It doesn’t matter what the question is. Your first words should be: “Thank you so much for your call and interest Mr. Jones. We like to get these kinds of calls. Before we get going, let me be sure I have all your information and especially your phone number in case we get disconnected.”

Now you have control. You have a name, address, city, state and telephone number. With this information you can start a rapport-building opportunity. You’ll be surprised how much of an opportunity that is.

Important Questions to Ask

Here are important questions to ask a person who wants information on your franchise. These questions will let you know if the person calling might be a good candidate to interview, let alone, be a good franchisee.

“Well, Mr. Jones, let me ask you first off, how did you happen to learn/hear about us?” (“Happen” is your key word there. Without it, it’s not a nice question.)
Again, depending on the answer, you may still have a few more questions.

“Before I start my part, Mr. Jones, let me ask you a quick question. What’s your experience in franchising? Tell me a little bit about your background. I’m always interested in hearing about that.”

We use the words “a little bit.” Believe me, they’ll tell you lots. You can also ask, and have the right to ask the following:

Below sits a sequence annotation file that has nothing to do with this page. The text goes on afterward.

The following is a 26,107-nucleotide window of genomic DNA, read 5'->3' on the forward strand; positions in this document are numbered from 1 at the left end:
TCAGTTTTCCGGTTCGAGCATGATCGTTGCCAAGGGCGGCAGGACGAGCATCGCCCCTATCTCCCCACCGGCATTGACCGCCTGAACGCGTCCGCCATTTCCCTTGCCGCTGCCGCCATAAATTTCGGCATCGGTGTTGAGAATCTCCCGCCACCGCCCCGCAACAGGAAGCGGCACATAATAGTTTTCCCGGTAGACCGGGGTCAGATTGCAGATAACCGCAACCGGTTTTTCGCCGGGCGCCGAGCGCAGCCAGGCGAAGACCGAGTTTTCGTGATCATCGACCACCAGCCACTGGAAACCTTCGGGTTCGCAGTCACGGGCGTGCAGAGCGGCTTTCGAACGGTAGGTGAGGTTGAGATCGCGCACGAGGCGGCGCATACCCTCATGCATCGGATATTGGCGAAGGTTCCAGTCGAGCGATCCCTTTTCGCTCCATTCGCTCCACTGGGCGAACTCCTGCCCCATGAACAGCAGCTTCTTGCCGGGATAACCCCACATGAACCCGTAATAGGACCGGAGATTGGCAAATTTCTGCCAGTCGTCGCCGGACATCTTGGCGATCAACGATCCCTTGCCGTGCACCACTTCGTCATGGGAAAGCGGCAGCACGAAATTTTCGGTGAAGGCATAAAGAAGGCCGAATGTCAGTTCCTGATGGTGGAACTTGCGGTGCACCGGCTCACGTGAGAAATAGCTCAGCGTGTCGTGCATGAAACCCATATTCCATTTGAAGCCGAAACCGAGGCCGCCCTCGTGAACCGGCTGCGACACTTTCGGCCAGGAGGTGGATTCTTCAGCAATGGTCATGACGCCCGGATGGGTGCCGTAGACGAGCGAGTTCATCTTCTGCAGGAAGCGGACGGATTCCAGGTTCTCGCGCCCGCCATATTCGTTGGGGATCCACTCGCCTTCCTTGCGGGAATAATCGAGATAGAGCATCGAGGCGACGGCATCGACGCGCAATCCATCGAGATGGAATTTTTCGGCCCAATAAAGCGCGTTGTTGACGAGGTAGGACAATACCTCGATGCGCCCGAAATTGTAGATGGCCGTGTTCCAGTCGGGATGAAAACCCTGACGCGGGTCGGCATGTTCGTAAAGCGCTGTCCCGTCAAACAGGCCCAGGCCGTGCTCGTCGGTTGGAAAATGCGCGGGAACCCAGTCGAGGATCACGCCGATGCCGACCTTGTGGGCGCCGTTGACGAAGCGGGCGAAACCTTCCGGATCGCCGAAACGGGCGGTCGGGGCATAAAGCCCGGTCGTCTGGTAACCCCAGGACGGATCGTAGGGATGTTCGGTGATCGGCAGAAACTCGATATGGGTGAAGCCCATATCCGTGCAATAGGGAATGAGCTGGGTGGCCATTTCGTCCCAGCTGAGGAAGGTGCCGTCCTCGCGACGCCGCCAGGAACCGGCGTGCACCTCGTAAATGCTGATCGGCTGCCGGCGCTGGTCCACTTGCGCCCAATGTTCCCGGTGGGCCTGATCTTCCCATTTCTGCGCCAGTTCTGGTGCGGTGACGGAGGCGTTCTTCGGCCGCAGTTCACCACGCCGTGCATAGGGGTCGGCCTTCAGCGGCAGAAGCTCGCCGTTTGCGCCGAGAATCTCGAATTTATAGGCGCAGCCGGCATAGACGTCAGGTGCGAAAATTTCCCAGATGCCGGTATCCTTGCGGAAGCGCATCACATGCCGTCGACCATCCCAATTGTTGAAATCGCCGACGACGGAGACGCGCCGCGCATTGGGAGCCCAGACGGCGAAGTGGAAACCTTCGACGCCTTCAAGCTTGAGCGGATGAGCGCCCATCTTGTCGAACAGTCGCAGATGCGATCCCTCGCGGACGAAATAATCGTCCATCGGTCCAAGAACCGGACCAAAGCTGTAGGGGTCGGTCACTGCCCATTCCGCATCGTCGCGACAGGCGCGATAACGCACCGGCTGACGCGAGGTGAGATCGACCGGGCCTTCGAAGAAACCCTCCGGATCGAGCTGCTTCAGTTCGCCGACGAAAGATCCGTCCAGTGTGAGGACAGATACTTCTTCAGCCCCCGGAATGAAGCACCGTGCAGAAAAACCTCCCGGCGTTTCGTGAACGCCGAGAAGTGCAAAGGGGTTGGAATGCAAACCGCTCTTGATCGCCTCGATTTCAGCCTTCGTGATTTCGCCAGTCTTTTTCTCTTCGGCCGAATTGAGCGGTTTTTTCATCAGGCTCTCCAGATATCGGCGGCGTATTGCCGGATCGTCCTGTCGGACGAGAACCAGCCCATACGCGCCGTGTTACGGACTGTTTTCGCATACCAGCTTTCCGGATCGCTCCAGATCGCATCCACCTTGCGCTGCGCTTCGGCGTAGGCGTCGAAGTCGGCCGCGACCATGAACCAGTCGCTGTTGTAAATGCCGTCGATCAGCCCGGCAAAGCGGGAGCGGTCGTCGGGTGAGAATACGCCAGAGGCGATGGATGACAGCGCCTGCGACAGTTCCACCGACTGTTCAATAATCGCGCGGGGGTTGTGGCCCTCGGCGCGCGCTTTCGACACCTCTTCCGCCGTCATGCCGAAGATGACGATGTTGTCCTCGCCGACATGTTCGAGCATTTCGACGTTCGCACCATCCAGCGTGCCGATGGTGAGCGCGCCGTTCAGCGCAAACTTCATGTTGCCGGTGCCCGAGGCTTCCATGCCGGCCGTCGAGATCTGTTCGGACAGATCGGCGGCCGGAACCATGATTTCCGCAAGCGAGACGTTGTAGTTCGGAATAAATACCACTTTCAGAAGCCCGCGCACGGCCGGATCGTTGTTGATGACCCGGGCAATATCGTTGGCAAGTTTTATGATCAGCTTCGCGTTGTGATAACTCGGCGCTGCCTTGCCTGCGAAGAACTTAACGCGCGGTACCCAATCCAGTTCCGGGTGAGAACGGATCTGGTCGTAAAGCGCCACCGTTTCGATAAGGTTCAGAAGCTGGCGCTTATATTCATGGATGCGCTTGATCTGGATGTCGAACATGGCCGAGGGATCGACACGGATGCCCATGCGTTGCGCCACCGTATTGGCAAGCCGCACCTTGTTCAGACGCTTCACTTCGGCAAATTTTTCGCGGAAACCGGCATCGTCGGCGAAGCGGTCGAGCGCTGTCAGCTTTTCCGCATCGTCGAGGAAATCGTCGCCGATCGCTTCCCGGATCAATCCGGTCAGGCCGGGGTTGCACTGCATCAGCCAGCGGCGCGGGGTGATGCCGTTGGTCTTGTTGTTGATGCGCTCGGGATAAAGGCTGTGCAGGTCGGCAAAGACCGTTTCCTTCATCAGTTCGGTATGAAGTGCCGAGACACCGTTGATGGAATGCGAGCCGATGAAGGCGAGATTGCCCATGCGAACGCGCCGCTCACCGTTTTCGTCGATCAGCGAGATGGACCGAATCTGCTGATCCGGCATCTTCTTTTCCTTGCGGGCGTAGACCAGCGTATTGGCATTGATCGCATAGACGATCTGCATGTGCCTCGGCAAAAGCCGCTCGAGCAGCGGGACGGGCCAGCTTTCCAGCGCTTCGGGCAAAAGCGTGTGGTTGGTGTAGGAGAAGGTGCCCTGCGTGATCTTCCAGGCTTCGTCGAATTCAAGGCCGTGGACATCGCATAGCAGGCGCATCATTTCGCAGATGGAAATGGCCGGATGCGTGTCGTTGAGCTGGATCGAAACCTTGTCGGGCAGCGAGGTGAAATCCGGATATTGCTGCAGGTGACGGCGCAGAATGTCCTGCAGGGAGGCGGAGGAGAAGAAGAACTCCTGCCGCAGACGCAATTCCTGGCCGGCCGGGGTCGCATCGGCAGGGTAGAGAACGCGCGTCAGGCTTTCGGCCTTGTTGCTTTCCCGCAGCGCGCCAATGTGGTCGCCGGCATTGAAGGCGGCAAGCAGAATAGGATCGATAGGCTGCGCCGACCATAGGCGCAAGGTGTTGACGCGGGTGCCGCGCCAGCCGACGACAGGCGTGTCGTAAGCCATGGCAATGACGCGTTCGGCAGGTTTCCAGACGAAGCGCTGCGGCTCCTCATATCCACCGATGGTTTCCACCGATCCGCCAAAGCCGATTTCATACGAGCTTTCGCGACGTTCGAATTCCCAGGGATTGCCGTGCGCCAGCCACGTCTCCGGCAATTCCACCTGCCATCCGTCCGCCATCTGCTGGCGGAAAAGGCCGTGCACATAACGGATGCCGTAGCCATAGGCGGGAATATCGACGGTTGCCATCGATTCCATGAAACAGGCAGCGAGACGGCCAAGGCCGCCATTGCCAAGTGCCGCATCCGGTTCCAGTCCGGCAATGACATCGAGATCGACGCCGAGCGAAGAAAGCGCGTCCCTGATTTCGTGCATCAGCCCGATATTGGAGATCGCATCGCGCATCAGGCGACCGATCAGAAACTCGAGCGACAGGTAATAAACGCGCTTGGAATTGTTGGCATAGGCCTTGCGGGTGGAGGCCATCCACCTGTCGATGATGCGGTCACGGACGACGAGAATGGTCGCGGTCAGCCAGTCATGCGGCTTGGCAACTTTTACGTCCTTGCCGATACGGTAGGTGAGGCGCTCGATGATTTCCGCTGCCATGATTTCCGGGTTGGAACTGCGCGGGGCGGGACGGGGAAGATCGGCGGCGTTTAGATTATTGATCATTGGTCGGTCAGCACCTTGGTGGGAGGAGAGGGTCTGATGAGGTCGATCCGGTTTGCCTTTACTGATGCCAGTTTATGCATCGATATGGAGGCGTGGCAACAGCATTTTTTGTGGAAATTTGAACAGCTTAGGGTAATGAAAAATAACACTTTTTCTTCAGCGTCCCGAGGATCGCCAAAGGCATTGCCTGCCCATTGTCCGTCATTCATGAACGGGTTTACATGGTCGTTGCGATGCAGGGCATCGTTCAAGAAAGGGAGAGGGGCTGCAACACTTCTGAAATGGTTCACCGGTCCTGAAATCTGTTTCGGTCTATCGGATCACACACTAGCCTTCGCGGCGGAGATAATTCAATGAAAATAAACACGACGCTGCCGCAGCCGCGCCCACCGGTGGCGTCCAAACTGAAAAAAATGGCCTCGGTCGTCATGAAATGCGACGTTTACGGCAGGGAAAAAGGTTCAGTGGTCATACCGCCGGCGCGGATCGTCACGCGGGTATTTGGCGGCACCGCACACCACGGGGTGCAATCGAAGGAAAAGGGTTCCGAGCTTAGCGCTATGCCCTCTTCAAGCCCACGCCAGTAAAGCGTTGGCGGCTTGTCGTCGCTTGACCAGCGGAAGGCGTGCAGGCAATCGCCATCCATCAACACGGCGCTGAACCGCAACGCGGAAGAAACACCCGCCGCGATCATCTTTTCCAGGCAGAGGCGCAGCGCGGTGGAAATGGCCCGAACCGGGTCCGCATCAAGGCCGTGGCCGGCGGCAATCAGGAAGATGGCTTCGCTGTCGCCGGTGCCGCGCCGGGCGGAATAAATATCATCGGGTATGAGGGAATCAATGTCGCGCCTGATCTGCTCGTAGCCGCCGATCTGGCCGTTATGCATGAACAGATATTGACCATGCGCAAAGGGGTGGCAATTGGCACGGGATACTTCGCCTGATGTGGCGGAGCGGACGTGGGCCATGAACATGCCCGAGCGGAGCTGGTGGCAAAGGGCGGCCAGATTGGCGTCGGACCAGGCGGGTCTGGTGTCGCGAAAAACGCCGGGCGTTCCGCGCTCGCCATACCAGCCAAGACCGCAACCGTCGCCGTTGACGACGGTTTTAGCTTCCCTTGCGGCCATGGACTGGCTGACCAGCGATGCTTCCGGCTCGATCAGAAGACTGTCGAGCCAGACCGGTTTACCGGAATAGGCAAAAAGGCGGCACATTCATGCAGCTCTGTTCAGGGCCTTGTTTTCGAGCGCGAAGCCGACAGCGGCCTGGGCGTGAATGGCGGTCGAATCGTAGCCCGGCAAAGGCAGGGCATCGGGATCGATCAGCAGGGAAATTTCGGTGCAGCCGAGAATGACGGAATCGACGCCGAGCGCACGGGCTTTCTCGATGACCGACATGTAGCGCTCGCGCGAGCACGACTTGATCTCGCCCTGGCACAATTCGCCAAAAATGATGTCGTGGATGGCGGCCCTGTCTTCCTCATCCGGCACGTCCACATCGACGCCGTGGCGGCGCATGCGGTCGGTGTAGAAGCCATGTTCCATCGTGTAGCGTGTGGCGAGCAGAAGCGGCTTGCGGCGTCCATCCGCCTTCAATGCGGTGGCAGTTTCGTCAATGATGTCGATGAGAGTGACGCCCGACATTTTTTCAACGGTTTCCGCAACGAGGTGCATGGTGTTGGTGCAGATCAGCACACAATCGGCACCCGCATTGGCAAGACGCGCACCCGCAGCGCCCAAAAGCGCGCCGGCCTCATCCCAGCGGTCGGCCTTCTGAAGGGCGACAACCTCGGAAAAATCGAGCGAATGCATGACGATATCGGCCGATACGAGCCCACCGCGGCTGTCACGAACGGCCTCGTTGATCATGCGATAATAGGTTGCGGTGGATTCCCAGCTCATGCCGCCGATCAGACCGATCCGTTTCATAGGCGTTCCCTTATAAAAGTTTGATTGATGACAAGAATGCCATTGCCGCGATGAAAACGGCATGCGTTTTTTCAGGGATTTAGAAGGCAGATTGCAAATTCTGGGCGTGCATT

Nancy Friedman, president of Telephone Doctor Customer Service Training, will be speaking at the IFA Annual Conference Feb. 24, 2014 in New Orleans.  Find her at via the directory.

Nancy Friedman, president of Telephone Doctor Customer Service Training, will be speaking at the IFA Annual Conference Feb. 24, 2014 in New Orleans. Find her at via the directory.

“Tell me Mr. Jones, what do you know about our franchise operations?”
Depending on the answer, you can find out what candidates are doing now and what they’ve done in the past.

Remember, you need to stay in control. And the best way to stay in control is to ask questions. If you lead off with these questions, you’re not wasting your time.
With these techniques, you’ll know in short order if you should ignore them or keep them on the line.

What if you didn’t get the caller’s name and he just starts asking questions? Your job is to say, “My name is _________. I’m the franchise president (or whatever title). And I’m speaking with…?”

Don’t ask “Who am I speaking with?” Don’t ask, “Who’s this?” Don’t ask, “What’s your name?” Simply introduce yourself first. Your title is critical. Then use our “And” technique: “And I’m speaking with …?” They’ll fill in the blanks. This works every time.

Good luck.

Nancy Friedman, president of Telephone Doctor Customer Service Training, will be speaking at the IFA Annual Conference Feb. 24, 2014 in New Orleans. Find her at via the directory.

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Greg S. Jones is the founder and chairman of BookKeeping Express, a national franchise focused solely on bookkeeping and financial intelligence consulting for small-business owners and franchises. Jones is also a multi-unit franchise owner of Five Guys Burgers and Fries. Find him at via the directory.